St. John's Health System Settles Class Action Lawsuit Over Conspiring to Suppress Wages for RNs
Similar Lawsuits Pending Against Hospitals in Albany, Chicago, Detroit, Memphis and San Antonio
DETROIT -- Nurses in the Detroit area are celebrating a settlement that has been reached with St. John's Health System of a class action lawsuit brought to expose attempts by area hospitals to hold down wages for nurses despite an ongoing shortage of RNs wiling to work in acute care hospitals.
The proposed $13.6 million settlement with St. John's, a system of seven hospitals in the Detroit area, is pending before a federal judge.
"This good news for everyone in Detroit who looks to these hospitals to provide quality care. Patients get better care when nurses have the staffing we need to meet their needs. A big part of fixing the nursing shortage will be investing in a quality nurse workforce and paying wages that reward their skills fairly," said Cathy Glasson, RN, of the Nurse Alliance of SEIU.
Nurses filed lawsuits in 2006 against hospitals in Albany, Chicago, Detroit, Memphis, and San Antonio after research showed that nurses' real wages are not rising despite ongoing shortages of staff nurses in hospitals. Nurses assert that hospitals are colluding to hold down wages instead of boosting pay to recruit and retain enough nurses to provide higher quality care.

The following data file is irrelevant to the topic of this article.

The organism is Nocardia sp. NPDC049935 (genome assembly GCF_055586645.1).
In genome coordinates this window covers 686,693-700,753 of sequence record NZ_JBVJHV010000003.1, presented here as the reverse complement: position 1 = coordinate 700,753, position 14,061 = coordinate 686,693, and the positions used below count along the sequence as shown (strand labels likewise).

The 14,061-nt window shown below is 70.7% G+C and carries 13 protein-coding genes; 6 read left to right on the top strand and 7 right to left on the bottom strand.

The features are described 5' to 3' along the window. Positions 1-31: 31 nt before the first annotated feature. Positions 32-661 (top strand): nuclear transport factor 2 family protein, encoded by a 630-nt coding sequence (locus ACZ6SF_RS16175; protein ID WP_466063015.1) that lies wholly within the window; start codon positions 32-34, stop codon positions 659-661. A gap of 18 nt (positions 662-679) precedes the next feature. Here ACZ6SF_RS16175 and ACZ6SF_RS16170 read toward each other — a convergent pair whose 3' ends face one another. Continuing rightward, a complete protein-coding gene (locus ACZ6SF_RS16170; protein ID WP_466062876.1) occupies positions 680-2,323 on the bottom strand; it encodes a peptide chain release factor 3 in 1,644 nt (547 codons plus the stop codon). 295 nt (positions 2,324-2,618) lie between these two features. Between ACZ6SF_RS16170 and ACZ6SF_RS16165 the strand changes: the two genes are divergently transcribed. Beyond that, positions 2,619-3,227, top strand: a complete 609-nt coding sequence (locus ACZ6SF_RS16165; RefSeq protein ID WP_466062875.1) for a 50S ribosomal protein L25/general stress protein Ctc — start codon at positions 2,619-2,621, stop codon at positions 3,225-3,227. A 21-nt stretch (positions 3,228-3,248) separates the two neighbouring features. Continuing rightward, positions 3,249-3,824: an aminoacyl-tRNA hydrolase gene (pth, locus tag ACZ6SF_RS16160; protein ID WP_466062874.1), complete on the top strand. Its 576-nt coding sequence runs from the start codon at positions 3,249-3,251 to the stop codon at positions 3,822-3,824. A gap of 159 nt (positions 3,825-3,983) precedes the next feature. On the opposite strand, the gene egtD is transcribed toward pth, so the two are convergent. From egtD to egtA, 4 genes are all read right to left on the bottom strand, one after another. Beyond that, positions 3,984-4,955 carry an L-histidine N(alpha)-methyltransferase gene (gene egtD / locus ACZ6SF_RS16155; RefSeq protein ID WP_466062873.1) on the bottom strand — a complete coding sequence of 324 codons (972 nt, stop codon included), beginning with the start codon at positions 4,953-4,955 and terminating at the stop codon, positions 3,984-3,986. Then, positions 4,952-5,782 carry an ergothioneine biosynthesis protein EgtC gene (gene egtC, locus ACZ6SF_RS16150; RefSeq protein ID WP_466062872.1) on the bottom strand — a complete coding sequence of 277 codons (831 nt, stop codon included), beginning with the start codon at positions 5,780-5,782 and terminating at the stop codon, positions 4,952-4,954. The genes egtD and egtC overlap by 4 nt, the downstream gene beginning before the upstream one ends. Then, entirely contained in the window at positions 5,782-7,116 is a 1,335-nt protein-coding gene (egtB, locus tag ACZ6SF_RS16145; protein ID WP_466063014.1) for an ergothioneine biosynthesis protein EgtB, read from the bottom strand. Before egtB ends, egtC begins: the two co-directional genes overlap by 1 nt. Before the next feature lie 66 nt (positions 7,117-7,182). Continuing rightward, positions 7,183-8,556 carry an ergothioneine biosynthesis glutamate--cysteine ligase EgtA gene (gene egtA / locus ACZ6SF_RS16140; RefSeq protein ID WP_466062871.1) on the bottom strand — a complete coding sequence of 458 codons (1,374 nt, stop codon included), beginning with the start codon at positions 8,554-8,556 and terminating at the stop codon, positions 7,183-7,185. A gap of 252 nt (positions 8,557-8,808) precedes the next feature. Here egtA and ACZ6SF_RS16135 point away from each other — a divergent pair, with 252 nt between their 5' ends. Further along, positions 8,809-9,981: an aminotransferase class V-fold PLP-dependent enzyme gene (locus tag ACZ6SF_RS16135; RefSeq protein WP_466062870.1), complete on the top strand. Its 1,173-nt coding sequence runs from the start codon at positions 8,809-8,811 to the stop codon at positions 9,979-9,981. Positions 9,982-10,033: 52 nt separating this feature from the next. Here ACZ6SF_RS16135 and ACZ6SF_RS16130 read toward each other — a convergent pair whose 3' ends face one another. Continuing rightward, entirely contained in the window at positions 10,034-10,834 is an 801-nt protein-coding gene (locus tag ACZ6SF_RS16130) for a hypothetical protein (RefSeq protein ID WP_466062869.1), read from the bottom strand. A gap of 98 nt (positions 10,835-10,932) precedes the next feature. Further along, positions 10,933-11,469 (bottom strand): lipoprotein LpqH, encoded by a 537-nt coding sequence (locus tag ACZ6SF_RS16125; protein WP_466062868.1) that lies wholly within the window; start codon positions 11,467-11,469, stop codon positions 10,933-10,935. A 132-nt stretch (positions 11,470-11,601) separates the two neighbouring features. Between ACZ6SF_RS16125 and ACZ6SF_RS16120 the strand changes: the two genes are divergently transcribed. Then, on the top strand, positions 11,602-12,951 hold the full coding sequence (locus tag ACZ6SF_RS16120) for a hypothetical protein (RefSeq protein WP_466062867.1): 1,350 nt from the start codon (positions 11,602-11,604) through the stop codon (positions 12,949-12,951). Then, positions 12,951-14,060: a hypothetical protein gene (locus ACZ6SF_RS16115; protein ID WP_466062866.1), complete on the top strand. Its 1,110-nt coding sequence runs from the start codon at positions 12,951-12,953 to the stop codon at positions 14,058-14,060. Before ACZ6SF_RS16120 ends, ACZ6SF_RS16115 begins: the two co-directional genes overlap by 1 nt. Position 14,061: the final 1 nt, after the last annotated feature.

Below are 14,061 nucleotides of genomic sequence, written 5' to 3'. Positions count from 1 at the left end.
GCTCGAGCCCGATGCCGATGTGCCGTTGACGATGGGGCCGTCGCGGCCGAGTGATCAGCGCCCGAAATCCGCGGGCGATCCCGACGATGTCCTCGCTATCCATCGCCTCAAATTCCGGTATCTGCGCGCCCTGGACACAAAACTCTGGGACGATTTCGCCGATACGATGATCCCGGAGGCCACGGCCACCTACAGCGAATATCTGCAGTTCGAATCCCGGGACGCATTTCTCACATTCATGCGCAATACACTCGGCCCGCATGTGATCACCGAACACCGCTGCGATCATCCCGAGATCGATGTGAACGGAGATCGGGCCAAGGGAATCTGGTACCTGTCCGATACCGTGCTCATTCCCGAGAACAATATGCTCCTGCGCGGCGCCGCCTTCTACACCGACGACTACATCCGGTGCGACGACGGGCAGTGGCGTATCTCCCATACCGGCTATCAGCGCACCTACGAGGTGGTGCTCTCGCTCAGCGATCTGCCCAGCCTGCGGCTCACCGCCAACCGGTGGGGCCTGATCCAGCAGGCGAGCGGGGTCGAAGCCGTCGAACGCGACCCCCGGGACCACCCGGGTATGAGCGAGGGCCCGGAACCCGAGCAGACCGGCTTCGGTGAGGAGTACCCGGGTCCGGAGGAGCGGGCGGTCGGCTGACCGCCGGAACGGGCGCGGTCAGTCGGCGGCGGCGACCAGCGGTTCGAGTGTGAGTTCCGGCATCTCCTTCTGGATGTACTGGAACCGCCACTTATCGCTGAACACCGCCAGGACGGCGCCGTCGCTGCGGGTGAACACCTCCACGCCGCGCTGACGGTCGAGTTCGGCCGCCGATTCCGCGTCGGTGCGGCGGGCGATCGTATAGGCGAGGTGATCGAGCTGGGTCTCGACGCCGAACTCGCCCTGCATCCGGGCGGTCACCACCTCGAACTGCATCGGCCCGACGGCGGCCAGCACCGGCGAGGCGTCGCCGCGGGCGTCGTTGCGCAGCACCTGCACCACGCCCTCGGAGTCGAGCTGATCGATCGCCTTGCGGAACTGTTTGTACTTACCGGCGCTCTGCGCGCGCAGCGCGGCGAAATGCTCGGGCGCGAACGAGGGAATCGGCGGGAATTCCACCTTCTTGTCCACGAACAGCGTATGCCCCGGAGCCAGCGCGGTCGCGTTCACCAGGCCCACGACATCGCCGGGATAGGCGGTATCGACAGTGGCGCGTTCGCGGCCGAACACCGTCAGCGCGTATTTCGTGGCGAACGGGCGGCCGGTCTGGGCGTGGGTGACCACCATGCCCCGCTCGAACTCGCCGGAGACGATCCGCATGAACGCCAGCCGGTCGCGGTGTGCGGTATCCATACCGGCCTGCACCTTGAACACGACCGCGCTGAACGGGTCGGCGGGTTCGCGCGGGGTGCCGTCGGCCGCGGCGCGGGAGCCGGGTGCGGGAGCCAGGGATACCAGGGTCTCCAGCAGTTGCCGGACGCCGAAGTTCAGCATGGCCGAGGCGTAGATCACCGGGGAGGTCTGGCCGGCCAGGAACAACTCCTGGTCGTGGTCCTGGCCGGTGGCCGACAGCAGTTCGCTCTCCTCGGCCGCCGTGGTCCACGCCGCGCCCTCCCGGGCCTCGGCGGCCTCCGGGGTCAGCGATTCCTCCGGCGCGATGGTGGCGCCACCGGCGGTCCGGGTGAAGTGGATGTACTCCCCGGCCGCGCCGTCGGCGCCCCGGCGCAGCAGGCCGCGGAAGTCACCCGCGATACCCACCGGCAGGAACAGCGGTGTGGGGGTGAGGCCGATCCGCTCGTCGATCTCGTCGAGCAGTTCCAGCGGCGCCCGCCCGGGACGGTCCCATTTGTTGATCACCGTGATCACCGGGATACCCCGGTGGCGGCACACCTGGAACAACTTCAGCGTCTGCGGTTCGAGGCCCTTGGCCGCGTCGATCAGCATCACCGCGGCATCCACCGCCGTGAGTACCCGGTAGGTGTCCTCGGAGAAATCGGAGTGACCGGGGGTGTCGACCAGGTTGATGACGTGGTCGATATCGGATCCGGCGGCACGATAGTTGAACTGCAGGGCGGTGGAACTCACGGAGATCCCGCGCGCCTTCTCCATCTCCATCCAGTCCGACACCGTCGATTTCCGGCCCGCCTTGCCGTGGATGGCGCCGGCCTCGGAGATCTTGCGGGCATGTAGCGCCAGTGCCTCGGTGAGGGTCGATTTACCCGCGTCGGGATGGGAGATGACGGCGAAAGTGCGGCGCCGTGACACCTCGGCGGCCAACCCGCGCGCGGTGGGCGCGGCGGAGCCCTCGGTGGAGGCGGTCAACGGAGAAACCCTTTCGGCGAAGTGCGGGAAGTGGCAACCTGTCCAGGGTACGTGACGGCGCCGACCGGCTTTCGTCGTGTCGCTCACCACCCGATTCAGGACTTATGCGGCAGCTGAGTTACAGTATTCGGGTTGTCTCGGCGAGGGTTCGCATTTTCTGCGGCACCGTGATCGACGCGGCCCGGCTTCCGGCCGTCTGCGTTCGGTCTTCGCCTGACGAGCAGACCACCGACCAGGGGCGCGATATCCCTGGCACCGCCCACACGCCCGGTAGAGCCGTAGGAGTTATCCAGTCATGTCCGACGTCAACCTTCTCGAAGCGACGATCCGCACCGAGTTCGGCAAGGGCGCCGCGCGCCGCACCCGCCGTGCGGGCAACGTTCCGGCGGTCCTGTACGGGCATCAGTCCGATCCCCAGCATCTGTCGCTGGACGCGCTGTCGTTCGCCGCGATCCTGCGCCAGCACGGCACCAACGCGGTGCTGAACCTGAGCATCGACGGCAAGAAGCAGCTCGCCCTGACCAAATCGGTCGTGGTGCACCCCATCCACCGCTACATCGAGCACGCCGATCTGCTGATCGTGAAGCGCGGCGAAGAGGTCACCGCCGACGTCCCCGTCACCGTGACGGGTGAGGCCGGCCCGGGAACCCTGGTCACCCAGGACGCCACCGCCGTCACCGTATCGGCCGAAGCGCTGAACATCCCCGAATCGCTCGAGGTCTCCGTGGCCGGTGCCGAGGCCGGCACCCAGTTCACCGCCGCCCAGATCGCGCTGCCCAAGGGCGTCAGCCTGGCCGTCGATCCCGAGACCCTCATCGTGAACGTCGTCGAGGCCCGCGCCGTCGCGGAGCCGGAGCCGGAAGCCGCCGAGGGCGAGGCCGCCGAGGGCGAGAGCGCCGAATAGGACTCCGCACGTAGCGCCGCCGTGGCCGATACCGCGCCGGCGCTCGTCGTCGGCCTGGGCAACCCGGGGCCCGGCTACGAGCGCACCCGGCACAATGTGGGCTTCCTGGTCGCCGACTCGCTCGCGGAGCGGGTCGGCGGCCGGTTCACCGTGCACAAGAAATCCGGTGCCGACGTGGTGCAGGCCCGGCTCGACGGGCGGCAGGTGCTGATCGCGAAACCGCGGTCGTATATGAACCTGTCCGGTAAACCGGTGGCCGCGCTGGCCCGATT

Earlier in March 2009, the Albany, New York-based Northeast Health system settled the suit. A federal judge in Michigan rejected an attempt by Mount Clemens General Hospital to have the case dismissed.
According to a report by the Institute for Women's Policy Research commissioned by the Nurse Alliance of SEIU, over 1.2 million nursing positions will need to be filled nationally over the next five years. The report shows that the shortage is due in part to artificially low wages caused by collusion among hospital employers. A growing body of research has linked nurse staffing to the quality of patient outcomes in hospitals.
The Nurse Alliance of SEIU has played a leading role in supporting empirical research that has exposed the national problem of employer collusion around nurse wages, shown the link between wage levels and the shortage of bedside nurses, and demonstrated the importance of staffing levels for improving patient care.
With more than 84,000 nurses in 23 states, the Nurse Alliance of SEIU is one of the largest nurse organizations in the country. Through the Nurse Alliance, nurses are uniting across the country to pursue any and all solutions to bring nurses back to the bedside and raise the standard of care, from enforcement of existing laws, to calling for new legislation protecting nurses and patients, to giving nurses a voice in the delivery of patient care.